Exercise treatment effect modifiers in persistent low back pain: An individual participant data meta-analysis of 3514 participants from 27 randomised controlled trials
Hayden, Jill A.; Wilson, Maria N.; Stewart, Samuel; Cartwright, Jennifer L.; Smith, Andrea O.; Riley, Richard D.; van Tulder, Maurits; Bendix, Tom; Cecchi, Francesca; Costa, Leonardo O.P.; Dufour, Ninna; Ferreira, Manuela L.; Foster, Nadine E.; Gudavalli, Maruti R.; Hartvigsen, Jan; Helmhout, Pieter; Kool, Jan; Koumantakis, George A.; Kovacs, Francisco M.; Kuukkanen, Tiina; Long, Audrey; Macedo, Luciana G.; Machado, Luciana A.C.; Maher, Chris G.; Mehling, Wolf; Morone, Giovanni; Peterson, Tom; Rasmussen-Barr, Eva; Ryan, Cormac G.; Sjögren, Tuulikki; Smeets, Rob; Staal, J. Bart; Unsgaard-Tøndel, Monica; Wajswelner, Henry; Yeung, Ella W.
Journal article, Peer reviewed
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Original versionBritish Journal of Sports Medicine. 2019, 0 1-16. 10.1136/bjsports-2019-101205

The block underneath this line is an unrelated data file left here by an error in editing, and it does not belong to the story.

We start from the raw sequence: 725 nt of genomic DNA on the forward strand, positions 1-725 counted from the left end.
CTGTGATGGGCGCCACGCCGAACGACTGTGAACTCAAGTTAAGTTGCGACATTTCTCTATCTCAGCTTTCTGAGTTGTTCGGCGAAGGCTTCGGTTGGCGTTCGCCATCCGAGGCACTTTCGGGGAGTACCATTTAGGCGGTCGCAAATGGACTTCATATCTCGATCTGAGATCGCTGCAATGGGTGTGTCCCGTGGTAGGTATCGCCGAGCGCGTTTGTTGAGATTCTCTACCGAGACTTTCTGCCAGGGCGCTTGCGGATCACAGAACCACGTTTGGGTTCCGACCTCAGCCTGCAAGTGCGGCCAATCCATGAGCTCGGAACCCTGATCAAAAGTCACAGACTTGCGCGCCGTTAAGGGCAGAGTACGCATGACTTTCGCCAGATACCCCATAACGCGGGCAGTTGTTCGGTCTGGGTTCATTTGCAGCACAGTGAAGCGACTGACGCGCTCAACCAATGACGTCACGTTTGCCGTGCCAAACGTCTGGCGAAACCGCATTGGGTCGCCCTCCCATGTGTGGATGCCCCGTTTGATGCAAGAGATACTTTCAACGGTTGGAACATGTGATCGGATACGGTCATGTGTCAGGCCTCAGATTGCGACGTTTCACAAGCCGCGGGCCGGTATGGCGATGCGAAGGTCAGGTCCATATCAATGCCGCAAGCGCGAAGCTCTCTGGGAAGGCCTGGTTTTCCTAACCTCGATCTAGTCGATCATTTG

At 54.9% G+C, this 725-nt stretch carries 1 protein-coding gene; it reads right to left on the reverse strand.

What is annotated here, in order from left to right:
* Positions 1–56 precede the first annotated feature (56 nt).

Background Low back pain is one of the leading causes of disability worldwide. Exercise therapy is widely recommended to treat persistent non-specific low back pain. While evidence suggests exercise is, on average, moderately effective, there remains uncertainty about which individuals might benefit the most from exercise. Methods In parallel with a Cochrane review update, we requested individual participant data (IPD) from high-quality randomised clinical trials of adults with our two primary outcomes of interest, pain and functional limitations, and calculated global recovery. We compiled a master data set including baseline participant characteristics, exercise and comparison characteristics, and outcomes at short-term, moderate-term and long-term follow-up. We conducted descriptive analyses and one-stage IPD meta-analysis using multilevel mixed-effects regression of the overall treatment effect and prespecified potential treatment effect modifiers. Results We received IPD for 27 trials (3514 participants). For studies included in this analysis, compared with no treatment/usual care, exercise therapy on average reduced pain (mean effect/100 (95% CI) −10.7 (−14.1 to –7.4)), a result compatible with a clinically important 20% smallest worthwhile effect. Exercise therapy reduced functional limitations with a clinically important 23% improvement (mean effect/100 (95% CI) −10.2 (−13.2 to –7.3)) at short-term follow-up. Not having heavy physical demands at work and medication use for low back pain were potential treatment effect modifiers—these were associated with superior exercise outcomes relative to non-exercise comparisons. Lower body mass index was also associated with better outcomes in exercise compared with no treatment/usual care. This study was limited by inconsistent availability and measurement of participant characteristics. Conclusions This study provides potentially useful information to help treat patients and design future studies of exercise interventions that are better matched to specific subgroups.